The long-term objective of this proposal is to identify the unknown morphology and pathophysiological functions of pulmonary sensory receptors, potentially benefiting more than 30 million patients with chronic obstructive pulmonary disease (COPD) and other pulmonary diseases in the US, including veterans. Dyspnea, bronchial inflammation, hyperreactivity, coughing, and mucus secretion occur when airway sensory receptors are activated. These are common clinical manifestations of pulmonary disorders;however, the underlying neural mechanisms remain unclear, in part because our knowledge of airway receptor morphology and sensory behavior is limited. Increasing evidence points to important roles of myelinated airway receptors in pulmonary diseases. In this application, we will test the hypothesis that vagal airway sensory units are not only transducers but also processors. Sensory units'behaviors depend on their structures. In addition, a single unit may contain homogeneous or heterogeneous types of receptors, providing varied, mixed behavior. In this application, we will address three specific aims to characterize the morphology and sensory behavior of myelinated airway receptors. 1) To identify different morphological structures of myelinated airway receptors by examing receptor morphology by immunohistochemical or neural tracing techniques combined with confocal microscopy. 2) To assign a specific receptor structure to physiologically defined classes of receptors, by first electrophysiologically characterizing each known receptor type, then tissue in the receptive field will be isolated, dissected, and immunohistochemically stained for receptor morphology. 3) To explore mechanosensor structure-function relationships and sensory integration mechansims by examining sensory behavior before and after blocking or stimulating one of the receptors in the unit. Thus, integration mechanisms of sensory units can be explored. Successful completion of these studies will provide important structure-function relationships and establish a comprehensive, objective classification system for the airway receptors. The presence of heterogenous receptors challenges the current view of the airway sensory unit. Transmission of heterogeneous information in a single unit verifies that the unit is not merely a transducer but also a processor. Our data will lay the foundation for future research and facilitate our understanding of the receptor function and their roles in pulmonary diseases and may help improve managements for cardiopulmonary patients suffering from cardiac failure, COPD, asthma, acute lung injury, and other pulmonary diseases.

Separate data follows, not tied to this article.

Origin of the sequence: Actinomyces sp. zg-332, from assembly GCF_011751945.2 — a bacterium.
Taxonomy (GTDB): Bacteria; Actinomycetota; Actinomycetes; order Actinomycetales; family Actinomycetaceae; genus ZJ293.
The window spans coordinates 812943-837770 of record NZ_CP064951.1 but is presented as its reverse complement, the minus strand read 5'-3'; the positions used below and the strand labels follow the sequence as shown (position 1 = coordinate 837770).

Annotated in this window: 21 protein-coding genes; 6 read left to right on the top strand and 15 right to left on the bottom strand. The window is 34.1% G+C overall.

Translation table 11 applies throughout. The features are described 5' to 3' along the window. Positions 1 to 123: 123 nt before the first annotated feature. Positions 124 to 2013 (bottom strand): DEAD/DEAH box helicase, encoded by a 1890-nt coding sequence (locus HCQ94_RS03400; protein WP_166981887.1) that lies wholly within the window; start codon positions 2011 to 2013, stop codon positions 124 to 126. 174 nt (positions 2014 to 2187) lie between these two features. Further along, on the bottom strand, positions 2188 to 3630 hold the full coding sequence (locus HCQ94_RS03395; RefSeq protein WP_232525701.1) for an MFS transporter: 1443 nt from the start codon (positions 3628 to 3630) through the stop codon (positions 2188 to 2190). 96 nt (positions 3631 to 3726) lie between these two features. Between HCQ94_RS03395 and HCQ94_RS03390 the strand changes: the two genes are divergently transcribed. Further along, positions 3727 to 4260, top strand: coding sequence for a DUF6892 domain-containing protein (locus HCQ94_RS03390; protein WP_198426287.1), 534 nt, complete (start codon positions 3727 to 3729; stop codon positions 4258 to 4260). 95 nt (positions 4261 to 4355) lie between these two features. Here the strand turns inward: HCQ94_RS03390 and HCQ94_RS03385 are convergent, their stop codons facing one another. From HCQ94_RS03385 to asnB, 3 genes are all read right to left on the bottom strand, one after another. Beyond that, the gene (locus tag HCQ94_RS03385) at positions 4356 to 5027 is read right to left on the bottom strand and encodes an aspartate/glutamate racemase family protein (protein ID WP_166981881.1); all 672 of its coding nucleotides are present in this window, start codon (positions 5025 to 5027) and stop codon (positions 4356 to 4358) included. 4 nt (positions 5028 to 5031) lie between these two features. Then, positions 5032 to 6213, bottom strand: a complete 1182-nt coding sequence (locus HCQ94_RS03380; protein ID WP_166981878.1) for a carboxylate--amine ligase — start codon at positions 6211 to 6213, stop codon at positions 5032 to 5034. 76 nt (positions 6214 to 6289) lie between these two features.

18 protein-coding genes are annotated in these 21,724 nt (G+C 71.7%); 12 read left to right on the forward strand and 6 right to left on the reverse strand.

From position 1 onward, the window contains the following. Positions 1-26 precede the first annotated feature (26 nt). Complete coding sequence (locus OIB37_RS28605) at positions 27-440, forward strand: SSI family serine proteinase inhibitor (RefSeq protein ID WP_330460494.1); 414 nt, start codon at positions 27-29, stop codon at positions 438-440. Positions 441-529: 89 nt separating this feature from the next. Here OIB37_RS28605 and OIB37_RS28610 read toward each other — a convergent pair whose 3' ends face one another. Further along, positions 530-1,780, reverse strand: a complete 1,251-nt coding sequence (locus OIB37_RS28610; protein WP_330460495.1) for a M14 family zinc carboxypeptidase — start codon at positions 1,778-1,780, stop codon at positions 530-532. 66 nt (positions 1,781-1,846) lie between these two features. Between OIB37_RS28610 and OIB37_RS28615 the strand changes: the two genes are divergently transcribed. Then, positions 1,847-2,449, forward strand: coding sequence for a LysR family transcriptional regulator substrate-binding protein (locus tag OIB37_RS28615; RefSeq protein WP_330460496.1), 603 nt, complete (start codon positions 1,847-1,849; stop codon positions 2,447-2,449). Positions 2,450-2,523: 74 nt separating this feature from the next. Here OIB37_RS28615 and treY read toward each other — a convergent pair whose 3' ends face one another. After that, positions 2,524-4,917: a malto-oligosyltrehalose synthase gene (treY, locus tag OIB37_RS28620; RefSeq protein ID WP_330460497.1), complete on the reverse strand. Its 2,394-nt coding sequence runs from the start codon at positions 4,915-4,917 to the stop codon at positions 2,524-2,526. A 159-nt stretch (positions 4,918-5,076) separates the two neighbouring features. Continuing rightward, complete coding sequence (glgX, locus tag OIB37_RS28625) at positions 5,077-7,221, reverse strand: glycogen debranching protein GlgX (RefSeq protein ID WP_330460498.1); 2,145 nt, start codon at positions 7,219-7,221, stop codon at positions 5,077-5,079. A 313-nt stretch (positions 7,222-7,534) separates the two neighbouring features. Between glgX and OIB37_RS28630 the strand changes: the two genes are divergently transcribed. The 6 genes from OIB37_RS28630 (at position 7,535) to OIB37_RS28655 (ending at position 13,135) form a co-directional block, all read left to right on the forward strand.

Airway sensory receptors play important roles in cardiopulmonary diseases. Understanding their mechanisms of operation may help patient management, thus, benefitting a large number of veterans who suffer from cardiac and lung diseases, including cardiac failure, acute respiratory distress syndrome (ARDS), chronic obstructive pulmonary disease (COPD), and asthma.